Ashley Tisdale is an actress, recording artist, and the CEO of Illuminate Cosmetics.
When I was younger, I was such a perfectionist. Before performances, I constantly worried that something would go wrong: Will I trip and fall? Will I forget the lyrics? Will my mistake be all over YouTube tomorrow? I put so much pressure on myself: my heart would race, I would get a vibrating feeling in my neck, and my face would go numb. At the time, I wasn't aware I was having panic attacks. I also didn't realize then that the drive to be perfect is a huge part of anxiety and depression.
Sometimes I would feel really confident and great, and then other times I would go to an event and feel like I didn't belong. My negative self-talk would make me feel like I wasn't good enough to be there. But here's what we don't discuss enough: how you talk to yourself should be like how you talk to your best friend. If your best friend came to you with an issue or an insecurity, you would try to lift them up and help them rationalize what they are going through. For some reason, when we talk to ourselves, we are our own worst critic.
If you ask a room full of people if anyone has experienced anxiety, most will feel comfortable raising their hands. But if you ask the same group if they have gone through depression, odds are, they would be much more reluctant to admit it. Unfortunately, there's still a stigma around depression. Often times, anxiety and depression go hand in hand, and anxiety can be just as bad as depression – they can both be horrible and painful.
Once we stop giving power to the word depression, we can lift the judgment around it.
While I have only had depressive feelings at a low level and can't speak for everyone — I have never taken medication for depression, for example — I want people to know it's OK. You can get through a depressive episode, and you shouldn't be ashamed. Don't be scared to talk about it with friends and family; once we stop giving power to the word depression, we can lift the judgment around it.
That's what I hope to accomplish with my new album Symptoms. It's a journey from the first to the last track, and each song is symbolic of a symptom I experienced. As I worked through the creative process of making the album, I wanted to be able to celebrate my journey and not give those feelings — the dark feelings I used to be scared of — too much power.
These days, I'm proactive about taking care of my mental health. I meditate every morning to get centered and focused, and I've read several books that have helped me understand my thoughts and recognize my symptoms (Attacking Anxiety and Depression by Lucinda Bassett was one I really identified with).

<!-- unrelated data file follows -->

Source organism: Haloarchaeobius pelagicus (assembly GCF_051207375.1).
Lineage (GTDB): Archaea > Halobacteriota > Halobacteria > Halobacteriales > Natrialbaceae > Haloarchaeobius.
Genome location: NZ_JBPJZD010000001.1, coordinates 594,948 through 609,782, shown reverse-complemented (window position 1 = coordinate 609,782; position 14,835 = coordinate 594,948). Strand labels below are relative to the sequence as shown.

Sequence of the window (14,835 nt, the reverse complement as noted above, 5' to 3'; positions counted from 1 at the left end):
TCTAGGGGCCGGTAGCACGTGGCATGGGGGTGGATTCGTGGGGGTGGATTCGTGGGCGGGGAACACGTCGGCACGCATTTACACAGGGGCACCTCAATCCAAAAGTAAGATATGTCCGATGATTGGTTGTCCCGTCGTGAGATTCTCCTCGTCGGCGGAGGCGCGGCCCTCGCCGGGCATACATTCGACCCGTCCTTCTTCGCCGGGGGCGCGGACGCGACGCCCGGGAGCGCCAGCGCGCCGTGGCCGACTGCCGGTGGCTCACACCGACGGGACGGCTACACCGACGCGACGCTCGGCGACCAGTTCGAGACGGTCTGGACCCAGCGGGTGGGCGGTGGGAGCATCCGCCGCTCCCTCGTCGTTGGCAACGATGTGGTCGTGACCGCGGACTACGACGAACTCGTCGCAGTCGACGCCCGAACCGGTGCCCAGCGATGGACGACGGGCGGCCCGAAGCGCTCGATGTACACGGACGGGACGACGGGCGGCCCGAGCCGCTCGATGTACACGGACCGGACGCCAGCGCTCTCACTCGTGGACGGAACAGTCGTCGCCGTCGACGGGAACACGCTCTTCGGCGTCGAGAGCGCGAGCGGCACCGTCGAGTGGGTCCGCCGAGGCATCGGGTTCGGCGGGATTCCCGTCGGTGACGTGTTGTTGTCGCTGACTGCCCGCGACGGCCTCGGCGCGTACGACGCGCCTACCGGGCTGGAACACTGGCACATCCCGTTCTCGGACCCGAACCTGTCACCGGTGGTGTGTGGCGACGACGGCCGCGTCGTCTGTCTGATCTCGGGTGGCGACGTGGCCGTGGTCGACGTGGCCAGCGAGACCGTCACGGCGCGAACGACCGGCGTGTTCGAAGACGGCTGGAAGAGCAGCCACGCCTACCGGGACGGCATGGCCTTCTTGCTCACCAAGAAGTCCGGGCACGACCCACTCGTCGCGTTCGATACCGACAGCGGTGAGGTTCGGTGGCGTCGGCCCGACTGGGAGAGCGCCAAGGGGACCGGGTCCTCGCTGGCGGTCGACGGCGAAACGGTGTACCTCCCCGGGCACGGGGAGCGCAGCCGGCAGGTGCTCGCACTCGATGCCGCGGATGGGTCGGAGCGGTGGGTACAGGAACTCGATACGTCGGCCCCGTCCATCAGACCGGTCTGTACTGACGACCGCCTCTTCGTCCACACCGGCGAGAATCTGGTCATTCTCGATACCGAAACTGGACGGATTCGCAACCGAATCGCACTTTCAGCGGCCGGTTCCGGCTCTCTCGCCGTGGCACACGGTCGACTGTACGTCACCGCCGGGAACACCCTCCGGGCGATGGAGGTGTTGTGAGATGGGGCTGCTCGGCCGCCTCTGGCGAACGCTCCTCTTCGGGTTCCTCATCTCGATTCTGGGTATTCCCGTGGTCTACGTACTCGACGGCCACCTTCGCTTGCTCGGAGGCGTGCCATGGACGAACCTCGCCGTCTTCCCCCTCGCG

I still have good days and bad days, but I think it's important to realize a bad day is just one bad day. I wake up every morning as if I've pressed a reset button, knowing each day is a new opportunity — what bothered me yesterday won't bother me today.
Everyone, even the people you look up to, is struggling with something. We tend to have a major fear of failure, but you know what? Some of the most successful people have gone through failure. Despite what social media might make you think, no one has a perfect life. I want people to know something I wish I would have known all those years ago: there's beauty in imperfection. Perfect is boring. We're all complicated, and we all have issues. I'm proud of everything I'm feeling now because it makes me who I am.
All of these so-called "flaws" that we have make us who we are.
When we were shooting the cover of my single "Voices in My Head," I realized the photographer was shooting me on my "bad side" (everyone has a "good side" and a "bad side" for pictures, right?). At first, I was bummed about it, but I love how the photos turned out. I realized in that moment that I'm not showing a beautiful side of myself on this record — I'm showing a vulnerable side.
I hope you feel empowered to show your vulnerable side, too. All of these so-called "flaws" that we have make us who we are. And that's the most beautiful thing of all.
As told to Christina Stiehl